Just wanted to blog and share some thoughts from two of the people I follow in my daily readings through Feedly.
First is dy/dan and real work vs real world for engaging students. I generally try and make content ‘real world’ so there is a connection to the world and life after school, but was challenged to consider if what I ask of students is ‘real work’ or just abstract. Is what they do in class and for assessments of real value to them and their community, can it be used to make life better for someone, or provide solutions to real challenges.
Second is Seth Godin and ‘The wasteful fraud of sorting for youth meritocracy‘. I often feel aggravated to see students chosen for how good they are at the activity, while others who try hard miss out on the same opportunities. Talented students don’t deserve to miss out either, but we can and should aim to develop all students by celebrating positive attitudes and effort, and provide opportunities that encourages lifelong learning and participation.
Interesting video from the ASAP Science guys this week on how social media changes the brain of users. Obviously need to look at the underlying research to make your own conclusions, but it seems plausible at least.
On a side note – I can definitely confirm having experienced Phantom Vibration Syndrome. My pocket feels like the phone is ringing at random times day and night but actually hasn’t – Weird.
Following from this I read an article on how technology is shaping human evolution at Make use of. Not going to push any personal beliefs but it raises some questions for reflection and thinking, about where we are going and whether we are ok or not with that.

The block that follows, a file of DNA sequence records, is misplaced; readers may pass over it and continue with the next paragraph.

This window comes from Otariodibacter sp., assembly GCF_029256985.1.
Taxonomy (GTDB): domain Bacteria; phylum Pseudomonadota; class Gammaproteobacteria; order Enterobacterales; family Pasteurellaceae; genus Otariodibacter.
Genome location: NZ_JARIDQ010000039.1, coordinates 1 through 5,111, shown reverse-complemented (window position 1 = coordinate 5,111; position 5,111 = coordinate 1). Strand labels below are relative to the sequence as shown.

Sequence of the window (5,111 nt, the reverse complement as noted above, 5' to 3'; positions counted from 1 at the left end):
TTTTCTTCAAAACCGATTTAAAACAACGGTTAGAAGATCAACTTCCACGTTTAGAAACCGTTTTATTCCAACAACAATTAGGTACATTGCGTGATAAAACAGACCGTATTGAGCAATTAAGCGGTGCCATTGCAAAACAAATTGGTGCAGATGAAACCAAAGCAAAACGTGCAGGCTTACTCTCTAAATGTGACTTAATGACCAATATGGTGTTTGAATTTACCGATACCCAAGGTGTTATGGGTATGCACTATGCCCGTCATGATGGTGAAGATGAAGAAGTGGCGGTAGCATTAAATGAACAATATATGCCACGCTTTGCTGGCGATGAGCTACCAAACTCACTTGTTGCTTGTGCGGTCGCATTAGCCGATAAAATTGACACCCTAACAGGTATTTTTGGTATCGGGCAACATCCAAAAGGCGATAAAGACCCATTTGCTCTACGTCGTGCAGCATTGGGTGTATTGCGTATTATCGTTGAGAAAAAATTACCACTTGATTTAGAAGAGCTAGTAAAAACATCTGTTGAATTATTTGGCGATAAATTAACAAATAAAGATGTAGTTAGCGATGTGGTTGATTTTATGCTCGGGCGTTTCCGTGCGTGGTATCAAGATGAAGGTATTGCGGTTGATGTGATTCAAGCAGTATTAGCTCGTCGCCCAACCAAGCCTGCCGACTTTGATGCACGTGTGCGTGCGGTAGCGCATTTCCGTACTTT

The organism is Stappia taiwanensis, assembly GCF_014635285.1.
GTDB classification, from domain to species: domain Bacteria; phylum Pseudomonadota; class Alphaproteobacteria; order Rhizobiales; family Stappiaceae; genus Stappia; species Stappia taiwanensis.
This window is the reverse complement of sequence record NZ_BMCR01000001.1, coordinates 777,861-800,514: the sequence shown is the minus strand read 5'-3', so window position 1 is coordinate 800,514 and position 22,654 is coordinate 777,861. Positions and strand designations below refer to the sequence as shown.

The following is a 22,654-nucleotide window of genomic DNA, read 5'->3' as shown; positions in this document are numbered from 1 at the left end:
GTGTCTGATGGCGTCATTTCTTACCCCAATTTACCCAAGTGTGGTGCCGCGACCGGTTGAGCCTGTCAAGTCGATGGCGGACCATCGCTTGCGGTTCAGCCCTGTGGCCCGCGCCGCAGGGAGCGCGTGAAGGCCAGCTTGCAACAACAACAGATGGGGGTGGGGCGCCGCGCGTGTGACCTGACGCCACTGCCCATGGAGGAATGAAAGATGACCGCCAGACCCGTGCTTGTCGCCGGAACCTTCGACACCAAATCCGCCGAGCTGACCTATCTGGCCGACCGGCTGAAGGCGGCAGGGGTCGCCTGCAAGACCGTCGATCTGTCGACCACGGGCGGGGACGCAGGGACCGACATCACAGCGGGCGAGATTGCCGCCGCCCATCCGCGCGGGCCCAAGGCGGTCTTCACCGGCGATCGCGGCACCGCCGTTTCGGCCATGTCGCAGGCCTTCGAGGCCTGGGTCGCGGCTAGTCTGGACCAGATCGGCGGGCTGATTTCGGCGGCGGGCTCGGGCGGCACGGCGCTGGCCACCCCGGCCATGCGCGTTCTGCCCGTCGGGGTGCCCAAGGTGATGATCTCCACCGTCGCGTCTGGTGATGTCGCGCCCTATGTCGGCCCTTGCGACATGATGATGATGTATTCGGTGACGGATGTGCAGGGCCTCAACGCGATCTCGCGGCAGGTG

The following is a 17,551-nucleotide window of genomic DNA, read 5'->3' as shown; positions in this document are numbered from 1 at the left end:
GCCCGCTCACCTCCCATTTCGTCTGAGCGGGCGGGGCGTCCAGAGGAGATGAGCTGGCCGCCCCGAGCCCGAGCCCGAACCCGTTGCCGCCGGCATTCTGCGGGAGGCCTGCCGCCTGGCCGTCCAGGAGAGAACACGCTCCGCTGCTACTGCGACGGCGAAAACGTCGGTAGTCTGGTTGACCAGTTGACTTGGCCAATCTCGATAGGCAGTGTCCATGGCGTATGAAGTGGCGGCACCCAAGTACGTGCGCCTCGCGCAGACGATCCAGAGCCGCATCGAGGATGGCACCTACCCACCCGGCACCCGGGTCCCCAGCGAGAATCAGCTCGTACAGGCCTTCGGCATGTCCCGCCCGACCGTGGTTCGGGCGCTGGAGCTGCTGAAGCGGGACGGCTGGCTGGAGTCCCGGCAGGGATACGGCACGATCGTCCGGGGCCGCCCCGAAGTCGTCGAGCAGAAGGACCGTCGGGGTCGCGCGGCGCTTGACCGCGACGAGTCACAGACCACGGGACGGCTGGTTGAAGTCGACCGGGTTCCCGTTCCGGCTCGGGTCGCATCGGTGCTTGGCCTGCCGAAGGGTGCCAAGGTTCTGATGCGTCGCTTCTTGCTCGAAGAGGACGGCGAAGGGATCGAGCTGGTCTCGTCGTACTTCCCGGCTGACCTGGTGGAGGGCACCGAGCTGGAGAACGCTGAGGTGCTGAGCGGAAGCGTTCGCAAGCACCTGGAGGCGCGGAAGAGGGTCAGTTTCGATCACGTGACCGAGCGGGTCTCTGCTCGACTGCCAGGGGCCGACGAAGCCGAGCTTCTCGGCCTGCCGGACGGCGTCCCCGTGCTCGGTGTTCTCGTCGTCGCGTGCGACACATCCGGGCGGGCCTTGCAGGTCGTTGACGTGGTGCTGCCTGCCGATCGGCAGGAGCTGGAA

Well I took the lollipop Facebook test tonight and watched as he didn’t find all that much, or a location for me. Don’t know where he was driving to then at the end of the clip.
I really can’t stand ‘friendface’ (as one of my favourite shows calls it) and only set up an account to follow posts at a school and complete a uni assignment, so all that shows really is a ‘name’, some really random posts, and 2 friends from the assignment who I’m sure use Facebook more than me anyway. I do however use other social networking sites professionally, which I’m sure are just as prone to revealing information about who we are, what we do, where we live, etc.
Unfortunately the reality is that no matter what you might do to keep your privacy, there really is no such thing with online social media. Eventually you will build a presence from being mentioned or tagged in friends posts which you cannot control, give away confidential information and history as connected apps are granted access to make our lives easier, or play that new game, and get located with exif data from photos and videos. Even this blog gives away information about me to anyone with internet access.
Increasingly it is also becoming harder to not be connected to friends or colleagues through social media, or have an online presence, but it should’t be an unreasonable expectation to limit who sees what you post or share online, and how that information is then used.